The past year was a very challenging one in several ways and only a few people could have predicted that the world will experience that magnitude of financial turbulence. We are coming from a year of the worst financial meltdown most people alive today have ever seen. In the past year, some of the largest and most respected financial institutions in the world were on the brink of collapse, requiring the various governments to quickly intervene by injecting liquidity into the financial markets.
The calamitous downfall of one of the titans of Wall Street was a rude awakening for many investors of the severity and extent of the situation, and what followed was global financial crisis.
According to the provisional data by the National Bureau of Statistics, there was a decline in the headline inflation rate as measured by consumer price index from 15.1% in December 2008 to 12.4% as at November 2009. However, food inflation was 13.5% at the end of the fourth quarter of 2009. A higher GDP growth was recorded in 2009 at 6.9% up from the 5.98% recorded in 2008. The non-oil sector was the major driver of this growth, although in the second quarter, an increase in the growth of the non-oil sector GDP complemented this development.
The year 2009 will be remembered for extreme volatility and dysfunction in the financial system, particularly private sector credit which serves businesses and households. In the banking sector, a posture of risk aversion or at best extreme credit caution persists, thus crippling most businesses and with under-developed debt capital market as well as equity market in hibernation, working capital virtually disappeared. The current post consolidation banking reform is aimed strengthening the banking system to forestall systemic crisis.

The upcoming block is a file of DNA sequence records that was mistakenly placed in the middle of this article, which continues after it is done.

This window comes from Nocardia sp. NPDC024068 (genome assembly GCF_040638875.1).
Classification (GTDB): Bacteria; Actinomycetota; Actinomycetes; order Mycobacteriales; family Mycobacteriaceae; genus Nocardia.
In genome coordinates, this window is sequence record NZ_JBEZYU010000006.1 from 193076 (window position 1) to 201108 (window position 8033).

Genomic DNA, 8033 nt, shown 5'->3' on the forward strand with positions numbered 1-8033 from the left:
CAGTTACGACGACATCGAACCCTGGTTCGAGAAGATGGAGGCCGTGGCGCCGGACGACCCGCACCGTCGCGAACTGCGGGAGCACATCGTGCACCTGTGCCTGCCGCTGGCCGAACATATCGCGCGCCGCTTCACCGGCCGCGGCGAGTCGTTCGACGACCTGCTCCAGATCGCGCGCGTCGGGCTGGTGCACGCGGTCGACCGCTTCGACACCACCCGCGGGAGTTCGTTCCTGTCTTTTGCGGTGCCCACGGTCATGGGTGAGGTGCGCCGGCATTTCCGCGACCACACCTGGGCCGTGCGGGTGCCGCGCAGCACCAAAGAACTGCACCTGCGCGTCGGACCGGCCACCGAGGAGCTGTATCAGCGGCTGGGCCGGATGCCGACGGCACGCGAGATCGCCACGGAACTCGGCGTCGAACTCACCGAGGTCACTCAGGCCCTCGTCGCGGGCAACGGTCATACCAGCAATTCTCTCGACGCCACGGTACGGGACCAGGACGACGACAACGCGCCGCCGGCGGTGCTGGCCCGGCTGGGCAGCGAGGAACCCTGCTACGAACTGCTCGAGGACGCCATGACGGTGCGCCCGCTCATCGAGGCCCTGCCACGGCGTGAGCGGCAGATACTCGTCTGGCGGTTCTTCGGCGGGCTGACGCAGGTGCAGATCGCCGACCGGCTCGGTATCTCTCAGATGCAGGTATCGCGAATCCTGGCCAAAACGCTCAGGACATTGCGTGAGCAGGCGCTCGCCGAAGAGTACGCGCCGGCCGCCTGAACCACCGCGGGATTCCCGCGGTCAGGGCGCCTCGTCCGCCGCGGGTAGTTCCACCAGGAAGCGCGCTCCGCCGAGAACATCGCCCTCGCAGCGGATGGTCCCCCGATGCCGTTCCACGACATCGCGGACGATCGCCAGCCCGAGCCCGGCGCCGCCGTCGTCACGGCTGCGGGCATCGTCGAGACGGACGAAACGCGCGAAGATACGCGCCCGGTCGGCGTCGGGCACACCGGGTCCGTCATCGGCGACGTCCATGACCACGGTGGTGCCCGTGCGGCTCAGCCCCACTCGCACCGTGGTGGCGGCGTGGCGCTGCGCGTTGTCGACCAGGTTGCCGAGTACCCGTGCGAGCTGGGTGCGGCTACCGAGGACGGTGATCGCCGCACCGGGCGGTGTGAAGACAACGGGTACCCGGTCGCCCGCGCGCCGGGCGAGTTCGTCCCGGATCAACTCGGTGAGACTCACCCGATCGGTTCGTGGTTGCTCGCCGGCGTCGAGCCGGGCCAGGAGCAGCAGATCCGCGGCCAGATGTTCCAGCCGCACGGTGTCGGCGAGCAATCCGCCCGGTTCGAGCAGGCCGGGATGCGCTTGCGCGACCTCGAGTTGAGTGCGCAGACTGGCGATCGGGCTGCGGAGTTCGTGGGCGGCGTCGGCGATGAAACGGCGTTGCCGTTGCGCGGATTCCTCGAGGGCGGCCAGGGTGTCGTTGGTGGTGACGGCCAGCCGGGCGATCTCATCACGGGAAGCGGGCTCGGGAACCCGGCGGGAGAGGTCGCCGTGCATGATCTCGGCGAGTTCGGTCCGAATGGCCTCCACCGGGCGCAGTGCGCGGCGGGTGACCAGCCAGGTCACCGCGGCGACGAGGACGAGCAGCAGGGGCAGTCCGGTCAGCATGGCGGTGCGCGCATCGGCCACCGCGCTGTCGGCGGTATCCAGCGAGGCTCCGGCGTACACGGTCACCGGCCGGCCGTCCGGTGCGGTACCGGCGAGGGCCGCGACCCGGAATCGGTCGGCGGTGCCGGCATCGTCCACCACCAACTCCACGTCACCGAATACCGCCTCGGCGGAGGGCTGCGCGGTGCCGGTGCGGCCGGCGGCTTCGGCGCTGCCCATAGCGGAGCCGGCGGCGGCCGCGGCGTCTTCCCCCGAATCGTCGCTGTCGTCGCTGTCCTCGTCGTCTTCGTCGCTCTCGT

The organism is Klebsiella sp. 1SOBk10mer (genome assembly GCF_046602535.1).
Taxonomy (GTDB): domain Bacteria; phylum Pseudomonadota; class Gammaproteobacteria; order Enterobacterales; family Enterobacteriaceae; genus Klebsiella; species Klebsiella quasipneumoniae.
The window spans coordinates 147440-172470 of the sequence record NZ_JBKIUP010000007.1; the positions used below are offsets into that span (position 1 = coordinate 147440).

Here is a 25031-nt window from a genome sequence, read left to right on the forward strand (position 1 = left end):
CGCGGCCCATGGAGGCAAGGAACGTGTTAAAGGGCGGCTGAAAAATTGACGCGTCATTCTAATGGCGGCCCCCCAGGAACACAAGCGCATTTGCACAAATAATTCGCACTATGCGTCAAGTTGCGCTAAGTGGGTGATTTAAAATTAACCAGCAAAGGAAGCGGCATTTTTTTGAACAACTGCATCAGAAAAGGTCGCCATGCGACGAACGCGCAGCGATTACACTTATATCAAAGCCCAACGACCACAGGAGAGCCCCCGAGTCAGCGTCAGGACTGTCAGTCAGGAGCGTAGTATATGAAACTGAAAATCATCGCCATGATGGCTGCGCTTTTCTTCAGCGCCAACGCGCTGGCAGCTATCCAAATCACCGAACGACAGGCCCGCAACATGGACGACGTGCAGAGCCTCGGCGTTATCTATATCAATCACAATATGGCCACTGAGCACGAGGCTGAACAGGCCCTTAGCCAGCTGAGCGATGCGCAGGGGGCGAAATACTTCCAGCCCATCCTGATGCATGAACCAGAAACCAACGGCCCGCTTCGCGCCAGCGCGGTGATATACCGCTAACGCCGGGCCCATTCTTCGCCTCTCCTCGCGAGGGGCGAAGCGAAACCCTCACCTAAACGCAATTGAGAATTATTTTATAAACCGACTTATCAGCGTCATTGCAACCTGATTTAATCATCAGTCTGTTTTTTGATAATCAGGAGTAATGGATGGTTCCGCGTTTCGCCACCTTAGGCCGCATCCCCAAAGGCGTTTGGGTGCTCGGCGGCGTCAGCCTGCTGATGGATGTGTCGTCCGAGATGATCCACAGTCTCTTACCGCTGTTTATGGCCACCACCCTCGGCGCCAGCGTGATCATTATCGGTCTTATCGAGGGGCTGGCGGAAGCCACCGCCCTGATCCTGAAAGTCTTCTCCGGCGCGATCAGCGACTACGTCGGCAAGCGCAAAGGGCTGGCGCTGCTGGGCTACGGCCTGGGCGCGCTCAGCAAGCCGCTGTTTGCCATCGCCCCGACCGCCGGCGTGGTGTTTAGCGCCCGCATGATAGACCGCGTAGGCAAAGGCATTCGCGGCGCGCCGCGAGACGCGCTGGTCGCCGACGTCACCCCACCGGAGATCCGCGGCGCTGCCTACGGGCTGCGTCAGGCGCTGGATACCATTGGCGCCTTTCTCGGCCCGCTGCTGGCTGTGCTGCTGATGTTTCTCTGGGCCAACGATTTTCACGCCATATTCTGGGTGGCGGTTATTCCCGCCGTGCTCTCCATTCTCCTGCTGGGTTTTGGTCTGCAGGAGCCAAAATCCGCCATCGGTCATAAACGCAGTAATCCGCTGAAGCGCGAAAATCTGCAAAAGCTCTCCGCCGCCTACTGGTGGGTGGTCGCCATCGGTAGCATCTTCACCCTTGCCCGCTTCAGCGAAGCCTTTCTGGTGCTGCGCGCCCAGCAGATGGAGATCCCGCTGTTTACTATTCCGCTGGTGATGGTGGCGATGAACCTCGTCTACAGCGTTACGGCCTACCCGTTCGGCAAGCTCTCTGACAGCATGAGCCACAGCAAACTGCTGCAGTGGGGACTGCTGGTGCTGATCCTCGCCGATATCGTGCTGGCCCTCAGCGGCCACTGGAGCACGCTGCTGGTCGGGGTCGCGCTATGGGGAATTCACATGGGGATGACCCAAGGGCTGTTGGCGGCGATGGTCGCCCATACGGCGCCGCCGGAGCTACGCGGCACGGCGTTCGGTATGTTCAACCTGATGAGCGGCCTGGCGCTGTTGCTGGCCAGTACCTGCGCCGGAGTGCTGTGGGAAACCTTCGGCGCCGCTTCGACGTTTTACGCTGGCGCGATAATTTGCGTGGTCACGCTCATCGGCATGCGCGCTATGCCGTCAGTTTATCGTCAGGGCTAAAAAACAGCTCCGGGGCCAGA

While we are working with our monetary counterparts in ensuring long-run soundness and stability of the financial system, there is the need for a quick exit from the financial institutions rescued with public funds so as to deepen trust and confidence in our financial system. It is clear to me that the economy cannot grow and employment cannot also be created without credit to the private sector.
The Stock market recorded a decline in Market Capitalization from =N=6.96 trillion in 2008 to =N=4.989 trillion as at December 2009. This abysmal performance of the market was exacerbated by the problems in the banking sector as most quoted companies in the non-bank sector recorded good performance in the market.
This Committee in 2009 distributed to the various tiers of government a total of =N=2,831 billion as Statutory revenue allocation, =N=449.644 billion as revenue from Value Added Tax, =N=735.017 billion as augmentation for shortfalls in the budgeted revenue, =N=158.679 billion as exchange gain difference between the prevailing exchange rate and the budgeted exchange rate, while a total sum of $5.5 billion dollars was distributed from the Foreign Excess Crude Account. In the last ten years, this is the highest injection into the system in a fiscal year.
Undoubtedly, Nigeria’s macroeconomic environment is bright and the outlook is promising with reasonable macroeconomic stability, especially with the significant progress made in addressing the challenges in the Niger Delta through the amnesty programme, the on-going reintegration and rehabilitation of former militants, and sustained improvement in the price and in oil production.